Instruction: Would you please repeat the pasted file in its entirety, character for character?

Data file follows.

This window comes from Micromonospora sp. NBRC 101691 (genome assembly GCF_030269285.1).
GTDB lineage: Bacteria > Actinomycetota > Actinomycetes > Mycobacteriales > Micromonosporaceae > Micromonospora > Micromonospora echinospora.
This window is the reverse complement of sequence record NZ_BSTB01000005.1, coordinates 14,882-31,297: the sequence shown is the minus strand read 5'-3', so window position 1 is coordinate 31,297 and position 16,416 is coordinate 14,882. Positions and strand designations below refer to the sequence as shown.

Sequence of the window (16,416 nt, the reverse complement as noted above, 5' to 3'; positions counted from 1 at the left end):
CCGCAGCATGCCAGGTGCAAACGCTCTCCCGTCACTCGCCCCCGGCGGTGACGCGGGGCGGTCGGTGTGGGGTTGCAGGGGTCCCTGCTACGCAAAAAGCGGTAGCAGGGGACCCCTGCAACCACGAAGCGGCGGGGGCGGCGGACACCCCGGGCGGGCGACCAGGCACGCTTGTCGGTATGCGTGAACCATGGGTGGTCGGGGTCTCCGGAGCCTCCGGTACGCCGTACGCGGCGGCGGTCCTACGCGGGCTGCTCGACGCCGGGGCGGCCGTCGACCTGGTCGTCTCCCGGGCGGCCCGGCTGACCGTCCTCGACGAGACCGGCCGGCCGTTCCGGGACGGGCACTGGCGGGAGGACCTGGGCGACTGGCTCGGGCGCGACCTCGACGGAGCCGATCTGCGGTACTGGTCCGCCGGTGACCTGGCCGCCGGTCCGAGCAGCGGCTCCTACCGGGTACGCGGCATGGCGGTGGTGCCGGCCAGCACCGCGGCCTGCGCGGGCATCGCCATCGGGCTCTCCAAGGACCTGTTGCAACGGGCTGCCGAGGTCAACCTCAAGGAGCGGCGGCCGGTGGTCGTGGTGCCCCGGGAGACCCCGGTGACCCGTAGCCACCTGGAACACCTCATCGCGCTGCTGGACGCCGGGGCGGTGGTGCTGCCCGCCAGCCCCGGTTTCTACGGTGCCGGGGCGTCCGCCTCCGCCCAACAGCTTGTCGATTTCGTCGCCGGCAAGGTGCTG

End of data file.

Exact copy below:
This window comes from Micromonospora sp. NBRC 101691 (genome assembly GCF_030269285.1).
GTDB lineage: Bacteria > Actinomycetota > Actinomycetes > Mycobacteriales > Micromonosporaceae > Micromonospora > Micromonospora echinospora.
This window is the reverse complement of sequence record NZ_BSTB01000005.1, coordinates 14,882-31,297: the sequence shown is the minus strand read 5'-3', so window position 1 is coordinate 31,297 and position 16,416 is coordinate 14,882. Positions and strand designations below refer to the sequence as shown.

Sequence of the window (16,416 nt, the reverse complement as noted above, 5' to 3'; positions counted from 1 at the left end):
CCGCAGCATGCCAGGTGCAAACGCTCTCCCGTCACTCGCCCCCGGCGGTGACGCGGGGCGGTCGGTGTGGGGTTGCAGGGGTCCCTGCTACGCAAAAAGCGGTAGCAGGGGACCCCTGCAACCACGAAGCGGCGGGGGCGGCGGACACCCCGGGCGGGCGACCAGGCACGCTTGTCGGTATGCGTGAACCATGGGTGGTCGGGGTCTCCGGAGCCTCCGGTACGCCGTACGCGGCGGCGGTCCTACGCGGGCTGCTCGACGCCGGGGCGGCCGTCGACCTGGTCGTCTCCCGGGCGGCCCGGCTGACCGTCCTCGACGAGACCGGCCGGCCGTTCCGGGACGGGCACTGGCGGGAGGACCTGGGCGACTGGCTCGGGCGCGACCTCGACGGAGCCGATCTGCGGTACTGGTCCGCCGGTGACCTGGCCGCCGGTCCGAGCAGCGGCTCCTACCGGGTACGCGGCATGGCGGTGGTGCCGGCCAGCACCGCGGCCTGCGCGGGCATCGCCATCGGGCTCTCCAAGGACCTGTTGCAACGGGCTGCCGAGGTCAACCTCAAGGAGCGGCGGCCGGTGGTCGTGGTGCCCCGGGAGACCCCGGTGACCCGTAGCCACCTGGAACACCTCATCGCGCTGCTGGACGCCGGGGCGGTGGTGCTGCCCGCCAGCCCCGGTTTCTACGGTGCCGGGGCGTCCGCCTCCGCCCAACAGCTTGTCGATTTCGTCGCCGGCAAGGTGCTG